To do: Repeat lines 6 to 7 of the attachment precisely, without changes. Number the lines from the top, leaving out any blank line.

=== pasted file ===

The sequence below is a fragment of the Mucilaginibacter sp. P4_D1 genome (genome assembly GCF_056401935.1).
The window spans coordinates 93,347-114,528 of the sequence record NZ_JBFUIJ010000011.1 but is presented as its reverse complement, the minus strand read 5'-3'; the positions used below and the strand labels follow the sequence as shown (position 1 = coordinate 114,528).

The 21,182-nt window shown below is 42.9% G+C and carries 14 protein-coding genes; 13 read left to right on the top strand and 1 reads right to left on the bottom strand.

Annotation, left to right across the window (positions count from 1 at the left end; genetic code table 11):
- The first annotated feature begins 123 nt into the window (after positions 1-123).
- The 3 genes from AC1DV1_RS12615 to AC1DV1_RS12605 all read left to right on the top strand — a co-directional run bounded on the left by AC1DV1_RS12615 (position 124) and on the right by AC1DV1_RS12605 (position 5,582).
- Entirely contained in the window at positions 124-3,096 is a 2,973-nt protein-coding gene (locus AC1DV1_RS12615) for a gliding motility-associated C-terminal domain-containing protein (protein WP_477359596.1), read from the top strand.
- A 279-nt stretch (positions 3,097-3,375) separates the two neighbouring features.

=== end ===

- The 3 genes from AC1DV1_RS12615 to AC1DV1_RS12605 all read left to right on the top strand — a co-directional run bounded on the left by AC1DV1_RS12615 (position 124) and on the right by AC1DV1_RS12605 (position 5,582).
- Entirely contained in the window at positions 124-3,096 is a 2,973-nt protein-coding gene (locus AC1DV1_RS12615) for a gliding motility-associated C-terminal domain-containing protein (protein WP_477359596.1), read from the top strand.